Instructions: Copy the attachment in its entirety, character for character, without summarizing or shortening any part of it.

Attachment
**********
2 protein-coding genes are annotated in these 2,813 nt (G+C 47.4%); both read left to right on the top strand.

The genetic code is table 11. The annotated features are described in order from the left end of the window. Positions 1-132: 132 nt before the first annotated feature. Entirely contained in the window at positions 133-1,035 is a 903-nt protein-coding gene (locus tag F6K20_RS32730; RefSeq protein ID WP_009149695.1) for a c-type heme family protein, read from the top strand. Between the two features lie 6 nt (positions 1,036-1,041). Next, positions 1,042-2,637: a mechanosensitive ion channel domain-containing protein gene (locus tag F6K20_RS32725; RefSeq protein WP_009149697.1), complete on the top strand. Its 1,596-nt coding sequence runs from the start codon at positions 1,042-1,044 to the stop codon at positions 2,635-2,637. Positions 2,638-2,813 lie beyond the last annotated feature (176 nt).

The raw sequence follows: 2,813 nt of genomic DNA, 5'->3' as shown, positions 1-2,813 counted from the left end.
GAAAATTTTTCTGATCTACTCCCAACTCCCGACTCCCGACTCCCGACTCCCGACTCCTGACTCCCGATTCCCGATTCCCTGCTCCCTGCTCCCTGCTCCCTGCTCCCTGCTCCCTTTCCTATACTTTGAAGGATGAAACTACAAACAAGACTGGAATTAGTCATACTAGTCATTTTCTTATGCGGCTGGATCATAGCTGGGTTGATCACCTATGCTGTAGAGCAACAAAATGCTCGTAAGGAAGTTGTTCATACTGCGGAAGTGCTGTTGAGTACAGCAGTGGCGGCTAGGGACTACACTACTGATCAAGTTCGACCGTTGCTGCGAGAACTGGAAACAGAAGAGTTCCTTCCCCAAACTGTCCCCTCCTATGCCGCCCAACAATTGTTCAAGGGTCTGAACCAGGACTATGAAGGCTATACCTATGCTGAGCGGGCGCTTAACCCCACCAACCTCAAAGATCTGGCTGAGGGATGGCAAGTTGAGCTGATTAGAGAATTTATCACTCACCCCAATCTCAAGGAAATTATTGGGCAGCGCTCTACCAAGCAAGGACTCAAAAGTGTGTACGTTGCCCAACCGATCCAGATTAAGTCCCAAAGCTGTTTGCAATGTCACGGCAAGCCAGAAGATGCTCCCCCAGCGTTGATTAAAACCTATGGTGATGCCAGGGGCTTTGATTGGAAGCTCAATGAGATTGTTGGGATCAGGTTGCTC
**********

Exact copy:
2 protein-coding genes are annotated in these 2,813 nt (G+C 47.4%); both read left to right on the top strand.

The genetic code is table 11. The annotated features are described in order from the left end of the window. Positions 1-132: 132 nt before the first annotated feature. Entirely contained in the window at positions 133-1,035 is a 903-nt protein-coding gene (locus tag F6K20_RS32730; RefSeq protein ID WP_009149695.1) for a c-type heme family protein, read from the top strand. Between the two features lie 6 nt (positions 1,036-1,041). Next, positions 1,042-2,637: a mechanosensitive ion channel domain-containing protein gene (locus tag F6K20_RS32725; RefSeq protein WP_009149697.1), complete on the top strand. Its 1,596-nt coding sequence runs from the start codon at positions 1,042-1,044 to the stop codon at positions 2,635-2,637. Positions 2,638-2,813 lie beyond the last annotated feature (176 nt).

The raw sequence follows: 2,813 nt of genomic DNA, 5'->3' as shown, positions 1-2,813 counted from the left end.
GAAAATTTTTCTGATCTACTCCCAACTCCCGACTCCCGACTCCCGACTCCCGACTCCTGACTCCCGATTCCCGATTCCCTGCTCCCTGCTCCCTGCTCCCTGCTCCCTGCTCCCTTTCCTATACTTTGAAGGATGAAACTACAAACAAGACTGGAATTAGTCATACTAGTCATTTTCTTATGCGGCTGGATCATAGCTGGGTTGATCACCTATGCTGTAGAGCAACAAAATGCTCGTAAGGAAGTTGTTCATACTGCGGAAGTGCTGTTGAGTACAGCAGTGGCGGCTAGGGACTACACTACTGATCAAGTTCGACCGTTGCTGCGAGAACTGGAAACAGAAGAGTTCCTTCCCCAAACTGTCCCCTCCTATGCCGCCCAACAATTGTTCAAGGGTCTGAACCAGGACTATGAAGGCTATACCTATGCTGAGCGGGCGCTTAACCCCACCAACCTCAAAGATCTGGCTGAGGGATGGCAAGTTGAGCTGATTAGAGAATTTATCACTCACCCCAATCTCAAGGAAATTATTGGGCAGCGCTCTACCAAGCAAGGACTCAAAAGTGTGTACGTTGCCCAACCGATCCAGATTAAGTCCCAAAGCTGTTTGCAATGTCACGGCAAGCCAGAAGATGCTCCCCCAGCGTTGATTAAAACCTATGGTGATGCCAGGGGCTTTGATTGGAAGCTCAATGAGATTGTTGGGATCAGGTTGCTC